Modernism is not everyone’s cup of tea, to put it mildly. Some react to it with absolute vitriol, despising it as pretentious, pointless, meaningless garbage, an empty artifice, mistaking its unconventional approach to representation as an actual absence of subject matter, an absence of this figmentary substance. I think at times though, this can be a failure or a refusal on the reader’s part to recognise what’s on offer; we might blithely miss the point that’s as clear as glass to someone else, or we might just be so irritated by what we consider gratuitous complexity and artifice that we cannot see past that damned style... and so we refuse to accept that there could be anything underneath that damned style.
But Picasso’s Guernica, to take one example, is anything but an empty artifice. To me, Guernica is a perfect illustration of the power of Modernism. There’s no empathic photorealist portrait of the victims of war here, no conventional perspective of foreground, middle-ground and background used to show the destruction of a whole town. The Cubist approach, the Cubist style adopted here involves a deliberate fragmentation of perspective, an approach to figurative representation which owes more to cave-painting than to realism. And that fragmentation and primitivism could not be more sympatico with the subject matter; that style, that approach, is the very substance of the painting. And it’s a fucking powerful painting as far as I’m concerned. I can understand, I guess, why many get their hackles up when they stand in front of a late Mondrian and, seeing only black lines and coloured squares on a white background, think What the fuck is this?
But most Modernist fiction is more akin to Guernica, strange and unconventional perhaps, fragmenting character and plot as Picasso fragments space, but doing so for aesthetically valid reasons and doing so in ways that are not
that obscure and opaque, not that
inscrutable if we give it half a chance.
In the end, I think I’m wary of the whole idea of style as surface sheen because, I have to admit, I’m a Modernist myself, out to fuck with exactly those things we artificially, I feel, label as ‘substance’. I’m suspicious of those ghosts in the machine; implicitly preferenced by that idea of packaging and content, the idea seems to be that these aethereal products are what really
matters, and I’m not convinced that people are like characters, that our lives have plots, that it's the writer's job to offer Aha!
moments for the intellect or Wow!
moments for the imagination. While I want the reader to get their kicks from my work in fairly conventional terms, to get that intellectual and sensational satisfaction, I’m suspicious of any suggestion that the purpose
of writing is to inform and entertain, that the linguistic craftsmanship is just wrapping paper for an exciting package of insight and excitement. Insights are ten-a-penny and excitement can be bread-and-circuses. Writing is not about playing the preacher or the performing seal, as far as I’m concerned. The blow-hards and the hacks are just as phony as the ‘stylist’, seeming trustworthy in their humble, no-frills style, but selling platitudes and banalities as wisdom or tits and ass as entertainment. Smoke and mirrors, I say. We can call it content but it’s just cotton candy.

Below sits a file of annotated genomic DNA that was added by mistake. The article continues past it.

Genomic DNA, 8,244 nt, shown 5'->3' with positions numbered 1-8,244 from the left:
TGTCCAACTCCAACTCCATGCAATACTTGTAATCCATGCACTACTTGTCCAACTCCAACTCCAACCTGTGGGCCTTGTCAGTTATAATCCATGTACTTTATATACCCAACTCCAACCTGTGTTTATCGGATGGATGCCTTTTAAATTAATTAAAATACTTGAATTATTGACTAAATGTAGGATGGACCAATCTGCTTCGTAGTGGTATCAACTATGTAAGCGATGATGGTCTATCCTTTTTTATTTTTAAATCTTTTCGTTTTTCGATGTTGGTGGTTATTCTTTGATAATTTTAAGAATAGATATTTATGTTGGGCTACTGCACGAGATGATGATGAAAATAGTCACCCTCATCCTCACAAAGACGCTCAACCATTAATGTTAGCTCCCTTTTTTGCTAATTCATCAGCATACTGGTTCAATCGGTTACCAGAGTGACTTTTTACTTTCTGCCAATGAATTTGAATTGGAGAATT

No. I think style gets an unjustly bad ride when we try to justify writing as a sort of infotainment. I think the process of representation and abstraction has its own value. The actual words-on-page writing are the key product, not just a slick packaging around some inner meaning, some essentialist content, some insubstantial substance. Style isn’t just some snake-oil salesman revivalist barker standing outside a circus tent, trying to smooth-talk us in to a sermon-cum-sideshow where we might learn Important Truths or see Astounding Sights... or where we might just be rooked, having followed the sign to the Egress and ended up outside with nothing to show for it (damn that slippery-tongued style!). There is no tent of hidden mysteries, no snake-oil substance on sale, just the barker himself as showman, selling his routine. The craftsmanship of that routine, how well constructed it is on both macroscopic and microscopic level, is what matters most to me. To separate the surface features of a writer’s style out from deeper, more embedded structures which are also integral aspects of that writer’s style, to call only those most low-level syntactic and lexical features ‘style’ and see that as a sort of finish - something perhaps not really necessary to the story - is, I think, a mistake, an artificial differentiation of the whole aesthetic product.
But then I am a Modernist. I would say that, wouldn’t I?